Thursday, 10 May 2007

take four

I was surprised to see that Janet's recipe for Anzacs was identical to my first one. Seems we both must buy the same brand of coconut.

I like this version, though I think I'm still sold on #3 so far. The extra syrup in this makes them a bit more like #2 - the sticky, chewy, greasy thing is just coming into play. I'm sure the extra coconut carries some of the blame there too. I can really notice the textural difference the extra coconut makes and the lesser quantity of flour - they have definitely lost that cakey feel I got with #3 and are altogether harder.

Suse's comments on the last post has really got me reading and thinking about what it means to become the expert on Anzacs. What started as a folly is becoming a serious project for me. I have drawn up my comparison chart and I am devoting a reasonable degree of brain space to it.

And in part it is because I like being thorough and having a reason to indulge my scary sciencey uptight self, but it is also because it has become an opportunity to learn some answers to bigger questions.

I've never learned much about the science of baking - and don't be mistaken there is considerable science in baking. The reactions of the ingredients to each other, oven temperatures, combining methods and baking times are all elements that change the outcome in cooking. By using all these different recipes which have only slight variances I am getting a feel for what happens when you change the variables one at a time.

If I could be bothered and had the time I'd like to learn more about it and there was a time when I seriously considered becoming a baker in a domain larger than my kitchen. So the thing about this humble little project is I am beginning to learn enough to be able to extrapolate some of what I am learning. And, for me at least, there is no learning like doing.

With only four of my (so far) eight recipes tested, I am getting excited about learning more. I've even decided I'd like to go back and try #1 again since I think I buggered them up be using a fan forced oven setting. I'm also going to try both Suse's coconut free and chocolate versions. Hell I might even be tempted to try the original Anzac recipe - even though it looks completely unappetising.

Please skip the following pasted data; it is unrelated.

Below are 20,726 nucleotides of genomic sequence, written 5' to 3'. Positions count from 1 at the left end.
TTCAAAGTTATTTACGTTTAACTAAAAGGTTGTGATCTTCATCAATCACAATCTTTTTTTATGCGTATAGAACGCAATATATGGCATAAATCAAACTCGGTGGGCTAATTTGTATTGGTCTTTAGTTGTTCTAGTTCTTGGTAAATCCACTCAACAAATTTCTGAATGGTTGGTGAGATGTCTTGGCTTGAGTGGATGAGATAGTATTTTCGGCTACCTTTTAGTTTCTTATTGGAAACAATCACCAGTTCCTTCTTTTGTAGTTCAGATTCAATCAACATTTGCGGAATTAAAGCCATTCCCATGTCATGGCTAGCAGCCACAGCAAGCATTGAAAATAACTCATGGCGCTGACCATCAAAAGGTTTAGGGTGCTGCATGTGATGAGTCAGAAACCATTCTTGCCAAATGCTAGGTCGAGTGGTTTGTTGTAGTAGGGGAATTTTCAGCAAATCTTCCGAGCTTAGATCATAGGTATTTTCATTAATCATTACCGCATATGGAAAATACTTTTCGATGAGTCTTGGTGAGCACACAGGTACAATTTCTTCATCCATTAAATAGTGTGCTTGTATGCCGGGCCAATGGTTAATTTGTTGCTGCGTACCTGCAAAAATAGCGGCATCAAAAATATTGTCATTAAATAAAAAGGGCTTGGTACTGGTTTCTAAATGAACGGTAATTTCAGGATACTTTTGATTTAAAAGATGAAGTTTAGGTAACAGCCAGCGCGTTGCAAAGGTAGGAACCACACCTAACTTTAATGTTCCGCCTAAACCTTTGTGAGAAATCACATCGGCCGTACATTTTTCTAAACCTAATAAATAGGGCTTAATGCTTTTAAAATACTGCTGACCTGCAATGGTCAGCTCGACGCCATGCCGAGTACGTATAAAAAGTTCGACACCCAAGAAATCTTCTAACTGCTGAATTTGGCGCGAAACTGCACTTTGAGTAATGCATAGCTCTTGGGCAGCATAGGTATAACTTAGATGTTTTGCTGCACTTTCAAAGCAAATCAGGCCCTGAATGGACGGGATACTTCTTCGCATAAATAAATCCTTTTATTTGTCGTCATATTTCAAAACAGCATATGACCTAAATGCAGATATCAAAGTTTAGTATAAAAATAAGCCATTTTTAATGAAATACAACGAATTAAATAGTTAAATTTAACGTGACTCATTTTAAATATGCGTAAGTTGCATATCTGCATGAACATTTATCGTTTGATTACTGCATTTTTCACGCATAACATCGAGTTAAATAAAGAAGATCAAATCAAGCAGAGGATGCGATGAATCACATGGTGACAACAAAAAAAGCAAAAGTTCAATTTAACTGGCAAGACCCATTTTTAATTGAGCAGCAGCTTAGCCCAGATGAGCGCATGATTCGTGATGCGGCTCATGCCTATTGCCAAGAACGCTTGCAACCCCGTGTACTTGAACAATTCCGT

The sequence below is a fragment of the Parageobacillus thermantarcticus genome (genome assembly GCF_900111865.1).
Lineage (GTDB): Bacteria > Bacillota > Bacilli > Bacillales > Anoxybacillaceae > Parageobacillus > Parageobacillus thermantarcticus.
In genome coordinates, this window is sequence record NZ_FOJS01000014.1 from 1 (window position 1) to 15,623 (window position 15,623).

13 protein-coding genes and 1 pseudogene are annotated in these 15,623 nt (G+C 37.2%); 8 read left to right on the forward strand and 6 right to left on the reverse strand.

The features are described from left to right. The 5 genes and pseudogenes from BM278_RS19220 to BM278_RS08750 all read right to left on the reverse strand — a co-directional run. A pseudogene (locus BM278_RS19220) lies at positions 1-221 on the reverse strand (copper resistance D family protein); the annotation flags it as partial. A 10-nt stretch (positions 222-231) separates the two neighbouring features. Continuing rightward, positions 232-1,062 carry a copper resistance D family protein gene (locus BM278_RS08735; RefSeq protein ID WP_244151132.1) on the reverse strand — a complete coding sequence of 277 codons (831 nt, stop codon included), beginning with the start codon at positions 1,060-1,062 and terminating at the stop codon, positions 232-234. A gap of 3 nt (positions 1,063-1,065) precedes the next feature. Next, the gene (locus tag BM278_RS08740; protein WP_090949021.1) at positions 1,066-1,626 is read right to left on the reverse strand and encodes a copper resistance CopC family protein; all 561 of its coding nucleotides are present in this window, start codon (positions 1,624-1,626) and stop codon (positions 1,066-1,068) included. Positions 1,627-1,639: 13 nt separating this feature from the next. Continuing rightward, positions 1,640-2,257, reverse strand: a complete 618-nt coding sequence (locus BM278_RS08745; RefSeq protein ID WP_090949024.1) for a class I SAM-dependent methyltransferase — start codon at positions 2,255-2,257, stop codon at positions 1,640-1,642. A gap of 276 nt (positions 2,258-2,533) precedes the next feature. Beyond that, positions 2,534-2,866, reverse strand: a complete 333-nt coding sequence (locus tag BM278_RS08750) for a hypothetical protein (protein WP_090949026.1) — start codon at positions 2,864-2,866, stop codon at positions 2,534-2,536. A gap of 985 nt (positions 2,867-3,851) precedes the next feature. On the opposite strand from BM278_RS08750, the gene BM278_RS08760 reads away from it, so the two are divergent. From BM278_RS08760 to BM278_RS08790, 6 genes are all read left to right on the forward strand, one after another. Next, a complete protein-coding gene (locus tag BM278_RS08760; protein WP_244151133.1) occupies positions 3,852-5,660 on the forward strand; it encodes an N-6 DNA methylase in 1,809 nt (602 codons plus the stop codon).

And what began as perhaps the most attractive aspect of this whole project - the eating - is rapidly becoming more of a chore than doing the washing up afterwards. So I think I might start halving recipes, or I might just become an expert in something I can no longer bear to look at...

Oh and a note on the recipe archives - each photo contains the full recipe. If you click on the full size photo you should be able to read each one. If not please let me know!


shula said...

Never let it be said that she does things by halves.

manda said...

soozs i seriously get exhausted reading your blog. i don't know how you do it..amazing u are...
I just made anzacs the other day...we also call them nutty biscuits ?! no nuts in them so i have no idea mum named them i think. anyway,, i burnt one batch of them.. damn it. .. and my partner said he would eat those ones.. he now has his own little bag of burnt anzacs. u think he might have self esteem issues?? he hee,,...theres no way i would even consider volunteering to eat the burnt batch of biscuits!

Janet said...

Hmm, hadn't considered the coconut for grease factor, but it makes sense. Still we are into coconut round here...

One of the things I miss about almost daily baking (in the cafe) was that you worked your recipe bit by bit until you knew every single variable. And workshopped the biscuits and cakes, sometimes quite passionately.